Is It Ever Not Perfect Out?


I’m not going to lie. It’s January 14th. It’s sunny. It’s 87&#176!

Are you kidding me? We’ve already blown through the forecast high.

I have one of my office windows open. There’s a cool breeze. No need for a/c.

It doesn’t seem logical. 87&#176 and a cool breeze simultaneously.

This is where the dew point comes in, it’s 4&#176. The relative humidity is 4%. Exceptionally dry.

The dry breeze evaporates moisture on your skin, which cools you and makes this temperature very comfortable.

Yes, this weather is unusual. 81&#176 was today’s record at John Wayne Airport. It’s been smashed.

There are serious implications from our dry weather. Most of California is already water challenged. And, of course, fire danger is high at a time of year fire season should be done.

BuzzFeed’s home page currently has an entry titled: “19 Questions New Yorkers Ask When Visiting Los Angeles” Number 18: Is it ever not perfect out?

So far, no.

Things You Can Learn From Clouds


I’m going to put on my science teacher hat for a moment. I saw something cool. You might enjoy understanding what’s going on.

An hour ago I propped my tablet against the bathroom window to take a timelapse movie of the clouds&#185. The sky was filled with beautiful puffy cumulus clouds. On a realtime basis they were majestic and seemed to hover in place.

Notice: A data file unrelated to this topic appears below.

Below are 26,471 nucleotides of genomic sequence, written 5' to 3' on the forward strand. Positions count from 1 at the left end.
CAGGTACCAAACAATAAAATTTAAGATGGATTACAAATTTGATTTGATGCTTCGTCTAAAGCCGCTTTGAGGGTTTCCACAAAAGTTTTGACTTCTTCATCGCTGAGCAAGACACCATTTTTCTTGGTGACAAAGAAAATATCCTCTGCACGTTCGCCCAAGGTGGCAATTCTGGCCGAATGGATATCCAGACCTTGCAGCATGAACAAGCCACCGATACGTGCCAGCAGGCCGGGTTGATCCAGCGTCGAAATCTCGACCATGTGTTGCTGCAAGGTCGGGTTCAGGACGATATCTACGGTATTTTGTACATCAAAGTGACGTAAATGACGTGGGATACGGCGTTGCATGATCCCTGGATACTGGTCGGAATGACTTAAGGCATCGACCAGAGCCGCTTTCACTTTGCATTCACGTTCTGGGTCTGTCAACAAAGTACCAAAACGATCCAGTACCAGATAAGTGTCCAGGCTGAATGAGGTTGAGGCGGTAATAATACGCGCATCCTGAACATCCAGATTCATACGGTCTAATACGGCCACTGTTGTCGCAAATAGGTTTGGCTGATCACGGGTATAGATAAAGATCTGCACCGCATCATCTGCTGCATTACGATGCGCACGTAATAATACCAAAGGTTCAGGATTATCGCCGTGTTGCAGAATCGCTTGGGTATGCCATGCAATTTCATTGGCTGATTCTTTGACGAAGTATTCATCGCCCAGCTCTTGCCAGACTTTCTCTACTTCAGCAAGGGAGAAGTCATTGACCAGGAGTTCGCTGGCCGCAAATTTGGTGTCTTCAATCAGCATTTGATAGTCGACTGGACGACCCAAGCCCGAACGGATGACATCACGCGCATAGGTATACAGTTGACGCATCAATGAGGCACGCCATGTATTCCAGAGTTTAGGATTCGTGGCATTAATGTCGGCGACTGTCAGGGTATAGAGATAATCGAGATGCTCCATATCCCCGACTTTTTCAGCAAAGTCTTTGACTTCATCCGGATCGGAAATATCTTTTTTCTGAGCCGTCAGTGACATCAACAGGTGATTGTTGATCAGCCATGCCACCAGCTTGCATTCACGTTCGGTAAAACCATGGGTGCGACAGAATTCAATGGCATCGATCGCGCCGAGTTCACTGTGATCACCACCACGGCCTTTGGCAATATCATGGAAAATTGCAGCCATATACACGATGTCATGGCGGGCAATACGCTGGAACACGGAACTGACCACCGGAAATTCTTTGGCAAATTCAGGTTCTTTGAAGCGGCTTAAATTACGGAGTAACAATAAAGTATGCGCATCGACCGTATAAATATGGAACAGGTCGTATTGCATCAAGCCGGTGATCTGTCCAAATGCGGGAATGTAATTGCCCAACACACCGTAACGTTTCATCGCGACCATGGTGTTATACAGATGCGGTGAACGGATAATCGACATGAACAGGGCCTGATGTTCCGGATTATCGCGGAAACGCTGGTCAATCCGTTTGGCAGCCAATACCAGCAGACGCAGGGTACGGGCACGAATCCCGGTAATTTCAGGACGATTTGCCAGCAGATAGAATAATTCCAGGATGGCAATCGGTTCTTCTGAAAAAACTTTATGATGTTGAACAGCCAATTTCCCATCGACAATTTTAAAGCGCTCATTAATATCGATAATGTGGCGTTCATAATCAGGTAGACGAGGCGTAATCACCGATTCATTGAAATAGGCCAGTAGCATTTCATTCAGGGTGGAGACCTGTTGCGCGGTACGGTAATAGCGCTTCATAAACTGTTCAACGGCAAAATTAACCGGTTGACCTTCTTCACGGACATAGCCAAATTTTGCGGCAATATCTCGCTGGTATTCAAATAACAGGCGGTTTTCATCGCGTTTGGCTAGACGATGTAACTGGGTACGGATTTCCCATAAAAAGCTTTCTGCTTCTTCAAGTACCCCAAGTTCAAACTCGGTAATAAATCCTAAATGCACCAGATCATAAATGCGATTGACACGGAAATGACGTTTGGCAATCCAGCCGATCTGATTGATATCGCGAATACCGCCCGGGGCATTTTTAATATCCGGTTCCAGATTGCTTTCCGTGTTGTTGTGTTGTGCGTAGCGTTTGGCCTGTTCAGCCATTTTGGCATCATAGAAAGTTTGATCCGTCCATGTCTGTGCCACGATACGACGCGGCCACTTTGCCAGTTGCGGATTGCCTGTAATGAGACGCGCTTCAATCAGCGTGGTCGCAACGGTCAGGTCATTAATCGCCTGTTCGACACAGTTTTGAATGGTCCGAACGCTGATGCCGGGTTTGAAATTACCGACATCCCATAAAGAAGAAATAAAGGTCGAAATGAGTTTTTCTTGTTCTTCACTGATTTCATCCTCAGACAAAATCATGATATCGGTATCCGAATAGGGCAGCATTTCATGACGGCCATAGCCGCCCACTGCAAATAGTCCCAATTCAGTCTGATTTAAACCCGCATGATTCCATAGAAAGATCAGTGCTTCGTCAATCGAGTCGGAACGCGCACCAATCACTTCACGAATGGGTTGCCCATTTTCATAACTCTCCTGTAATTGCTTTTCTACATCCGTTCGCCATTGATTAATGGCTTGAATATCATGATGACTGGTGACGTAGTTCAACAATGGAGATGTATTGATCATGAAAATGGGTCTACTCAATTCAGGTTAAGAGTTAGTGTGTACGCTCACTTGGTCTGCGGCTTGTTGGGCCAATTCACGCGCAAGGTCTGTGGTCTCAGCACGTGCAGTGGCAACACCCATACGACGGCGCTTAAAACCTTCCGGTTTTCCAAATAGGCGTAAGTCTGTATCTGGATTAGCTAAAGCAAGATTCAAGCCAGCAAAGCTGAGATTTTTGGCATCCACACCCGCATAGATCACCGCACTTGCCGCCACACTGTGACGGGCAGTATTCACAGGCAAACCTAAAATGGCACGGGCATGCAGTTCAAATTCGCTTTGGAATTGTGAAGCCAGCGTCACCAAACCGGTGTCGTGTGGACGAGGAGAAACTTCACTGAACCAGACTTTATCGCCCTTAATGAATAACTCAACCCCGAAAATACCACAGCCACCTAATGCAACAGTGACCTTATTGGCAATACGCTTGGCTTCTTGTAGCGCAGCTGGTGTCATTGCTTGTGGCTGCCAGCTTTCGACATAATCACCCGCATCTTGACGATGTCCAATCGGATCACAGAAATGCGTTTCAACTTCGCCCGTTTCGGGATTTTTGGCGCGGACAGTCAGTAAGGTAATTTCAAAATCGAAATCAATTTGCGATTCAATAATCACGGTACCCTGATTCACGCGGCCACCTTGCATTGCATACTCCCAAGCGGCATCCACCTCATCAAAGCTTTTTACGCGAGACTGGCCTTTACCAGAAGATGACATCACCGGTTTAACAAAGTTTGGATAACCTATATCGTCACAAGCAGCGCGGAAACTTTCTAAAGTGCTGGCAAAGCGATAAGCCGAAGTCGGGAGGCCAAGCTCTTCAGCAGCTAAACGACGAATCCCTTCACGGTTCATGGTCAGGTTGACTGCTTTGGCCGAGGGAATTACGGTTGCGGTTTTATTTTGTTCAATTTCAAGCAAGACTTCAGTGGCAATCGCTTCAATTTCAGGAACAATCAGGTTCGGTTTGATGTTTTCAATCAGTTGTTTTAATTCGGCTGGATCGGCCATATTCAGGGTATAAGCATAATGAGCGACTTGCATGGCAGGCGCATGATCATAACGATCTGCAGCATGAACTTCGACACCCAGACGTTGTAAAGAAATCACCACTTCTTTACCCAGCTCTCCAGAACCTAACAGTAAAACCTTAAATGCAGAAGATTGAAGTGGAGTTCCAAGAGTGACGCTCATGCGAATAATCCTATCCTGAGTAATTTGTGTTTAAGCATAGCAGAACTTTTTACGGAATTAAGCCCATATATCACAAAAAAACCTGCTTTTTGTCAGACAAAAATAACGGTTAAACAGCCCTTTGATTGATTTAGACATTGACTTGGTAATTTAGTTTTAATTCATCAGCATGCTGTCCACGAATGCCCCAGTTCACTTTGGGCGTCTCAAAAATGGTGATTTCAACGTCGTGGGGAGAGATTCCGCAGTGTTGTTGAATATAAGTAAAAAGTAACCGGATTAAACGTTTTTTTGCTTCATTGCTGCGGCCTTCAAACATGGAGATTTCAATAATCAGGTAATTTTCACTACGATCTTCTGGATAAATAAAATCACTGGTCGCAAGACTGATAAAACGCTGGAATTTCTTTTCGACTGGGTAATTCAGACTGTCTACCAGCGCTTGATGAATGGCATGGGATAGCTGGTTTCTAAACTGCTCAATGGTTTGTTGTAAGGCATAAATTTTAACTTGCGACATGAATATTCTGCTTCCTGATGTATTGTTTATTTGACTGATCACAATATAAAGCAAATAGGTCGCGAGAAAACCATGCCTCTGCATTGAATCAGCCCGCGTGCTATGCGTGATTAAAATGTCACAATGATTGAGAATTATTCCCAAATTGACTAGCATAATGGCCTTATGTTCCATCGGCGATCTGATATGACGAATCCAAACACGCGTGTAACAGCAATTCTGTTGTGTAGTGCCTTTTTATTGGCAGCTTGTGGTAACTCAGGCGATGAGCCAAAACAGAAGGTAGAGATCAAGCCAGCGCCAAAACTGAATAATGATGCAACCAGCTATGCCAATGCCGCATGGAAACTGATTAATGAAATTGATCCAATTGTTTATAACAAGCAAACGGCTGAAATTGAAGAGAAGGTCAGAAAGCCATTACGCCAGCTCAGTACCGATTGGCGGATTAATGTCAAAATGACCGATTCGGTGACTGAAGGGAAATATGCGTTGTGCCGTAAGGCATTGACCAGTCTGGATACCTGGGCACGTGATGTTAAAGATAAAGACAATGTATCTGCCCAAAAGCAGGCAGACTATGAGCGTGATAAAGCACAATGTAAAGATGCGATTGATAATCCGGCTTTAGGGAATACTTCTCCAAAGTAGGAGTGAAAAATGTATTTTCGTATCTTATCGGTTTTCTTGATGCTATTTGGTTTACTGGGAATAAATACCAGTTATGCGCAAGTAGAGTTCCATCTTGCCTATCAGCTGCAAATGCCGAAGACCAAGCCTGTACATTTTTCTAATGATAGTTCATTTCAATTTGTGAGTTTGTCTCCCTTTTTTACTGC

Not so when sped up by a factor of 150 (that’s one shot every five seconds). Now the sky is turbulent. Roiling!

Gil Simmons, who I used to work with at Channel 8, calls these COW clouds. COW for “cold-over-warm.” I’ve also heard the effect called “self defeating sunshine.”

There’s a larger than normal vertical temperature gradient over SoCal today. Earlier this afternoon the temperature dropped almost 10&#176 Fahrenheit between 5,000 and 7,000 feet. That’s the cause for the clouds–the cold-over-warm.

Later tonight you’ll have to climb from 4,500 to 11,000 feet for that same drop.

Since warm air is more buoyant than cold, it rises and condenses forming clouds. This warm air moving toward the cold is called convection. It’s how heat moves when you put a pot of water on the stove.

If you look carefully at the very top of some of the lower clouds in my timelapse you’ll see the convection in action. The clouds grow upward looking very much like the bubbles of water rising in that hot pot of water!

If it looks like the clouds are moving multiple directions at once, you’re right.

There is wind shear overhead. As the clouds gain altitude they move from a southwesterly flow to northwesterly. It was even more pronounced earlier today. That shear adds to the convective cloud buildup. In fact wind shear is a major factor we look at when predicting severe storms.

Too much for one day? I’ll stop now.

The atmosphere is amazing when you watch it up close. There is so much going on and explanations within the laws of physics for all of it.

&#185 – Try as I might I can’t figure out how to keep the Nexus 7 camera from refocusing from time-to-time. That’s why the shot goes out-of-focus a few times.